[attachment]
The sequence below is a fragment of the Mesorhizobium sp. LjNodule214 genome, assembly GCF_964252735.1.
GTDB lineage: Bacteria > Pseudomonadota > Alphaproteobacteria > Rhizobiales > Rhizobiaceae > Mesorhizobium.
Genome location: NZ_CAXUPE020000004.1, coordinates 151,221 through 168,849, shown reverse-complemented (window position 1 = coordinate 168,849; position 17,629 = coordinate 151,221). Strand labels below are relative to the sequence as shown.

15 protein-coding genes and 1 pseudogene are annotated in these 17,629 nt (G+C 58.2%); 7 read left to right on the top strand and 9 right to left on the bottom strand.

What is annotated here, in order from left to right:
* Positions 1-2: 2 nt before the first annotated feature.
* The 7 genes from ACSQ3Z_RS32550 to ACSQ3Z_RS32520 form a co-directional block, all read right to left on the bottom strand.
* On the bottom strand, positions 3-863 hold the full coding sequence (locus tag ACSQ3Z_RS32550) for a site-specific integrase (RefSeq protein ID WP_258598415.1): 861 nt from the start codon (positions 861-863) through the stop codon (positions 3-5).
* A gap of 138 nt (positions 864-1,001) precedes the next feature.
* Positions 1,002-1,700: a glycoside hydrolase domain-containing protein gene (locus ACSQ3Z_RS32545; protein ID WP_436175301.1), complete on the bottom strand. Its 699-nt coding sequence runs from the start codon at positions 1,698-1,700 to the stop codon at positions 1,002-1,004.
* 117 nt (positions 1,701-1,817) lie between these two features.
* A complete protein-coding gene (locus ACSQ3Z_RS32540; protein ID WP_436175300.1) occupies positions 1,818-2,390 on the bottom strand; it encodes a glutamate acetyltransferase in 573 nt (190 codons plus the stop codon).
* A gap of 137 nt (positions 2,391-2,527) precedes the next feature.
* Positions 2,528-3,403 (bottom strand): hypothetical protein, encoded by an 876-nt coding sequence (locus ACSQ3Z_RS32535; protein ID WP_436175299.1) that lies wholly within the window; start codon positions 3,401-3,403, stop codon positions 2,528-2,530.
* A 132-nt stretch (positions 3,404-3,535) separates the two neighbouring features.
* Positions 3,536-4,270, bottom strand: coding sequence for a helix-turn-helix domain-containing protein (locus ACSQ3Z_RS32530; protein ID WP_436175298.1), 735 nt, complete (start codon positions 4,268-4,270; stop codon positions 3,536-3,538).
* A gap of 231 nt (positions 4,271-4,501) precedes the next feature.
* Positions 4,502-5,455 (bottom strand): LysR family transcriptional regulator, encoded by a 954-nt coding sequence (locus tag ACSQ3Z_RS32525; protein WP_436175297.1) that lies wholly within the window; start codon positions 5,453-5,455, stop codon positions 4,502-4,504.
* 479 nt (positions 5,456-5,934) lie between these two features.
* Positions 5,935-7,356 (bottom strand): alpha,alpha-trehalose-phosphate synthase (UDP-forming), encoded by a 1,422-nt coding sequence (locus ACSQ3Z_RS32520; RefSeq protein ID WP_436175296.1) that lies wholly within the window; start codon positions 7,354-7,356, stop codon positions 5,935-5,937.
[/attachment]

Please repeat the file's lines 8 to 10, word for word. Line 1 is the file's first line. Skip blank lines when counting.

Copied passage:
* On the bottom strand, positions 3-863 hold the full coding sequence (locus tag ACSQ3Z_RS32550) for a site-specific integrase (RefSeq protein ID WP_258598415.1): 861 nt from the start codon (positions 861-863) through the stop codon (positions 3-5).
* A gap of 138 nt (positions 864-1,001) precedes the next feature.
* Positions 1,002-1,700: a glycoside hydrolase domain-containing protein gene (locus ACSQ3Z_RS32545; protein ID WP_436175301.1), complete on the bottom strand. Its 699-nt coding sequence runs from the start codon at positions 1,698-1,700 to the stop codon at positions 1,002-1,004.